A three-day mango picking and tasting trail to Ganeshgule, a tiny village in Ratnagiri, made for a memorable experience across pristine beaches, historic and religious sites and of course, traditional culinary indulgences, as Shruti Karkhedkar found out
It’s easy to fall in love with Ratnagiri: virgin beaches, inviting home-stays, delicious seafood and Ratnagiri Alphonso (Hapus) mangoes.
Mango harvest time in Ganeshgule is still practised by using traditional methods. Pic Courtesy/ Raphael Baumann
So, when we heard about a three-day mango tasting tour to Ratnagiri by The Western Routes based in Pune, we signed up in a flash.
Ratnagiri is famous for its Hapus or Alphonso mangoes. Pics courtesy/Raphael Baumann
We began from Pune at 6 am. The journey was scenic, after Karad, from where we left NH-4, and drove through smaller village roads. Sporadic drizzles had given the forests of the Western Ghats a fresh coat of green that contrasted with the bright blue summer skies.
Thibaw Palace was home to Burma’s last king while in exile
Post a six-hour drive, we were eager to savour the famed mango meal. When we reached the home-stay at Ganeshgule, Mithil Pitre our host, welcomed us with glasses of cold Aam Panha (a sweet, refreshing drink made from raw mangoes).
Purnagad Fort was believed to be the last citadel that Shivaji built
Pitre, who runs a home-stay by the beach invited us for the feast, which included unlimited Aamras (fresh mango pulp), freshly-cut mangoes and the Maharashtrian Thali delicacies — Sol Kadi, Bhakri, Amti and Koshimbir.
Ganeshgule has a white sand coast
After lunch and a nap, we visited the Ganeshgule Ganpati temple. This temple is nearly 400 years old, and one of the few south-facing temples in India. The evening, Ganeshgule’s white sandy beach made for a quiet retreat.
View from the bend of a hill of the scenic Aare-Ware beaches that lie beside each other
Post a Sabudana-Khichdi breakfast, we drove towards Aare-Ware beaches. The twin beaches lie beside each other, separated by a hill. We halted at a bend on this hill to marvel at the scenic horizon over both the beaches.
We helped ourselves with Kokum Sherbat, tender coconut water, Bhel with Kairee (raw mango pieces at shacks that dotted this stretch.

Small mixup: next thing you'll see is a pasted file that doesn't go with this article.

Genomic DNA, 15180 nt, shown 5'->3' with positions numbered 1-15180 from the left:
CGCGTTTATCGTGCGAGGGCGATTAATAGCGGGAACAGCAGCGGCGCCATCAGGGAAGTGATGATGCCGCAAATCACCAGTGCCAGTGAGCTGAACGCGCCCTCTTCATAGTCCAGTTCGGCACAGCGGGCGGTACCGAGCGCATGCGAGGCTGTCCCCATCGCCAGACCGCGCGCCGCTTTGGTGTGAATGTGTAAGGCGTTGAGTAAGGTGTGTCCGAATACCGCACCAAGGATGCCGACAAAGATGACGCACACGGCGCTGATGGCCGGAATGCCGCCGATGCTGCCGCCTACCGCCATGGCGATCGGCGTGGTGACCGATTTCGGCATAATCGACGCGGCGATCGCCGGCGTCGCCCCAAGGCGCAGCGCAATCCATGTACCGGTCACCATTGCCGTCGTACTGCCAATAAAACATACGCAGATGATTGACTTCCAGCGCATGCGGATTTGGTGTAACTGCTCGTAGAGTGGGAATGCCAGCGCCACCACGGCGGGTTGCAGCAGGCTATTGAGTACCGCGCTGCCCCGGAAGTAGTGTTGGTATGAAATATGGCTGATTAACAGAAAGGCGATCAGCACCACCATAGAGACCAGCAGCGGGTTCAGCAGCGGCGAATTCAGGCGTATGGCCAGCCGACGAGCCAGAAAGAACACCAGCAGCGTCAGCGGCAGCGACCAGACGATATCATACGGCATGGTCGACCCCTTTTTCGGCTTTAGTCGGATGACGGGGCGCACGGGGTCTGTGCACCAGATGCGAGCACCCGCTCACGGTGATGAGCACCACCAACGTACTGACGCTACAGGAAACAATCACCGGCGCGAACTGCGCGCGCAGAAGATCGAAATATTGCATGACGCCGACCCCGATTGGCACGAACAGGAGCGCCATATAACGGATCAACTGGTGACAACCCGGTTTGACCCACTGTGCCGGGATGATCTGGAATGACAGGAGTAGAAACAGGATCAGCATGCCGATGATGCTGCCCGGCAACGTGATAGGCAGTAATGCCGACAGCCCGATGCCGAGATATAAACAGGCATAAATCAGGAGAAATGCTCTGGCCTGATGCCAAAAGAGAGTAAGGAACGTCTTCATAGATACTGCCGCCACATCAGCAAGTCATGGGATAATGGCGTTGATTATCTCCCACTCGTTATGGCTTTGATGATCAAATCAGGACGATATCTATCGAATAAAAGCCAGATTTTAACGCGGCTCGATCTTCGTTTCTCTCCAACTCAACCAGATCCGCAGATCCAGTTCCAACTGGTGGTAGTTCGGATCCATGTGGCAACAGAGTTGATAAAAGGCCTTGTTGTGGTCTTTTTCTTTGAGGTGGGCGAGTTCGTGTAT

The Ganpatipule temple, one of Maharashtra’s most visited and revered religious sites, was next on the itinerary. Many worshippers thronged to pray to the deity. Built recently, this red-and-white temple appealed to the eye.
A trip to Konkan is incomplete without seafood. Our lunch break was at the highly recommended Hotel Amantran in Ratnagiri. The generous spread of Prawn Tawa Fry, Pomfret Fry and Surmai, topped with Amrakhand (shrikhand with mango pulp) was mouthwatering.
Sated, we headed to the Thibaw Palace, which was the abode of Thibaw Min, the last king of Burma (now Myanmar) while he was in exile. Now a museum, it also houses artefacts excavated from the Konkan. Our last stop was Purnagad Fort. It earned its name (purna: old, gad: fort) as it is believed to be the last citadel built by Shivaj.
All morning, we made sand castles by the beach. This was followed by breakfast of Amboli (rice flour pancakes) and Coconut Chutney.
We set out for a mango picking session at an orchard in Ganeshgule. It was fun to spot ready-to-pick mangoes using traditional, agrarian techniques.
By now, it was time to bid adieu to this mango paradise. But we ensured that we took back loads of ‘food’ souvenirs from the Deshmukh household in Pawas village where a small unit cans mango and jackfruit pulp.
Its sensible to buy quality Alphonso mangoes at its source since it’s nearly three times cheaper than in Pune or Mumbai. We weren’t complaining!
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A villager at Ganeshgule temple narrated a folklore that Lord Ganesha shifted to Ganpatipule from Ganeshgule after the water stopped surging from his navel!
Pic courtesy/Jayesh Paranjape